Thursday, November 1, 2012

The Big (and Ableist) Difference between Self-Diagnosed and "Professionally" Diagnosed Autistics

Paula C. Durbin-Westby writes The Big (and Ableist) Difference between Self-Diagnosed and "Professionally" Diagnosed Autistics on her blog.

I am tempted to leave the entire post blank.

But perhaps a bit of explanation is in order.

Someone in a conversation suggested that at conferences, Autistics with "professional" diagnoses should "lead conversations," leaving the self-dx'd Autistics as a sort of second tier. Some of the participants in the conversation (including some Autistics) argued that self-diagnosed Autistics are "more extreme." Here's my take, short in the interests of time, which I don't have.

I don't agree with having professionally diagnosed people take precedence. When it comes to opinions about autism, I don't see ANY DIFFERENCE AT ALL, seriously! between the opinions of self-dx'd people and professionally dx'd people. What, the professionally dx'd ones are "less extreme?" I'd need to see a "professional" study on that! That's a stereotype, and a very disturbing one,

In fact, if you are Autistic, you are Autistic, whether or not you have a dx. Many people go through life being Autistic and don't know a thing about autism discussions or autism advocacy, either because they are not in a position to know aobut it or due to low interest, or perseverations (if I may be so bold to use that term) that tend away from autism advocacy.

Now, I think the people in the discussion were thinking about possible solutions to the problem of having NO Autistics represented, on WAY too many panels about autism, at WAY too many conferences. This needs to stop. But to label self-diagnosed Autistics (which is often the only diagnosis that Autistics will get-- self-diagnosed and maybe PEER-CONFIRMED, due to financial and other limitations, and due to the shortage of QUALIFIED diagnosticians [just got yet another email from someone asking me for resources about diagnosing ADULTS]) as "less than" or "not to be given as much weight as "professionally diagnosed Autistics" is troubling for many reasons.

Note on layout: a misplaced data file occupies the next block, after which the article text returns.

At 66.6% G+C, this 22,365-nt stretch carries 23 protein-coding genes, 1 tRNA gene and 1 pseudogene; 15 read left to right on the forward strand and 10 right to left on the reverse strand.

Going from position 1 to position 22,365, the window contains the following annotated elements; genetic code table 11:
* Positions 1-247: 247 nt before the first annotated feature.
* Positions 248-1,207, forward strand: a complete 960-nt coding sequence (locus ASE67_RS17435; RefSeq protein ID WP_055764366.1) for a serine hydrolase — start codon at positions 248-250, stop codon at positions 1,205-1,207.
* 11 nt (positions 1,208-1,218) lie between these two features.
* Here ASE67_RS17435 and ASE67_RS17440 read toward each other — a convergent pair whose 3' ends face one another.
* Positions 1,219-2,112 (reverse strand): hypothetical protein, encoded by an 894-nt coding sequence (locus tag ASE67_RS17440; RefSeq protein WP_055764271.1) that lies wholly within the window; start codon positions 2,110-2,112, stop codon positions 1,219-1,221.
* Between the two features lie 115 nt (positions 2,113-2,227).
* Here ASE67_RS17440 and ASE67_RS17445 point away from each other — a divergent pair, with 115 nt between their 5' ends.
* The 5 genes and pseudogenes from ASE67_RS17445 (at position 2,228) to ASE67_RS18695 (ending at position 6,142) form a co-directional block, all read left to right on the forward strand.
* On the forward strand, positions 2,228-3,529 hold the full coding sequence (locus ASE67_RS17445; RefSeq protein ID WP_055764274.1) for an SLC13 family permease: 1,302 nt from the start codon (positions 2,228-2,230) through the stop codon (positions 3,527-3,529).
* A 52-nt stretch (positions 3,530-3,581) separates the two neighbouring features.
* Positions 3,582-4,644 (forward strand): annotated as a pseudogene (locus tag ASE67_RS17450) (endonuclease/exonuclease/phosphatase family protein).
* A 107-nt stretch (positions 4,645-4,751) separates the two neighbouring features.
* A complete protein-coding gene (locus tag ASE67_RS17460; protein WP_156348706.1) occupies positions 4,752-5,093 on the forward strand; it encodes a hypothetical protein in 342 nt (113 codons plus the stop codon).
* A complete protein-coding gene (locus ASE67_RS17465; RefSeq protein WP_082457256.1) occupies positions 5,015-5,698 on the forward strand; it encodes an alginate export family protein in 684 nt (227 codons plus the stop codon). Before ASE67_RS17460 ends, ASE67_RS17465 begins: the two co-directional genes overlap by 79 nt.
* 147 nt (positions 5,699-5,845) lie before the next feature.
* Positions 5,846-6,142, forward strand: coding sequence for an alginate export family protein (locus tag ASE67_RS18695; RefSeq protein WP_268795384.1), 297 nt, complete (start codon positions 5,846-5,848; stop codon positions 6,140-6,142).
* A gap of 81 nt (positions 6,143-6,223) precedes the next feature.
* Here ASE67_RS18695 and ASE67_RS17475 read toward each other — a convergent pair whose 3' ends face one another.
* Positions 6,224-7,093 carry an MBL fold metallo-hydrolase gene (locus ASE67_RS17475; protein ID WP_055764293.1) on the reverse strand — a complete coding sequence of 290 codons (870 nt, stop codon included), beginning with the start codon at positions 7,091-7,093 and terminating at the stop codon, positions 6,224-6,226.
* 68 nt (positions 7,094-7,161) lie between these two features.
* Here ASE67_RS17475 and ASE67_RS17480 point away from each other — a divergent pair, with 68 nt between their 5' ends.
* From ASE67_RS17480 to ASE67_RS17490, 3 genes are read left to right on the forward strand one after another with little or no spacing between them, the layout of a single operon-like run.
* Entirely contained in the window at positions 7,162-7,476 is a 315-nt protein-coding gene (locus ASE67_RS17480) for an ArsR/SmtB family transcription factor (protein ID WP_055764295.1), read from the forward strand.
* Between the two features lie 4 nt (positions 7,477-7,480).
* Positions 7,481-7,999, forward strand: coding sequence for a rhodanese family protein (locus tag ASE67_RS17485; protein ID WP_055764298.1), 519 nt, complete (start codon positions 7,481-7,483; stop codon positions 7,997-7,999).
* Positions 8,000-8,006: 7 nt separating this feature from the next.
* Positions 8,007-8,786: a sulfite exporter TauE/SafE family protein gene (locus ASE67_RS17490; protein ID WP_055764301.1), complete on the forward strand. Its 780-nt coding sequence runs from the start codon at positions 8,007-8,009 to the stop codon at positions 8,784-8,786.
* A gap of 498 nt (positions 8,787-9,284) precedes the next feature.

The most important thing I am thinking about is not this particular conversation, which is rather interesting. It is the implications for feeling justified in ignoring the very legitimate views of Autistics who can't afford (in many senses of the term) to get an official dx. Remember, pre-existing conditions has not been decided once and for all, and neither has employment discrimination and a whole host of other discriminatory actions that can be taken against people who have an "official" autism diagnosis.

1. Hierarchy of "more Autistic than you" WITHIN the Autistic Community.
2. Dismissal of Autistic viewpoints of self-dx'd Autistics, MANY of whom have been instrumental in creating the Autistic community (some subsequently receiving diagnoses later)
3. Allegations of "misdiagnosis" or demands (strong requests, then) to show proof of diagnosis, by some Autistics and certainly by non-autistic advocacy groups.
4. some other stuff. I will have to come back to this.
5. Oh yeah, important point! People who might be considered to have "extreme" views (NO CURE comes to mind) could be disproportionately requested to "show their diagnostic credentials" before being "allowed" to speak/communicate/talk/write for events.

The sequestering of self-diagnosed Autistics from EQUAL and MEANINGFUL participation in conferences and other events is ABLEIST. Scary ableist.

P.S. In the interests of transparency, yes I do have a diagnosis. No, I am not going to scan it in and post it. Are you going to scan in your diabetes test results or your blood pressure or your lateral epicondylitis? Me either.

No comments:

Post a Comment

Open discussion is encouraged, but posts judged to be bullying or using inappropriate languages may be deleted. Please exercise good judgment when commenting. Comments will be moderated.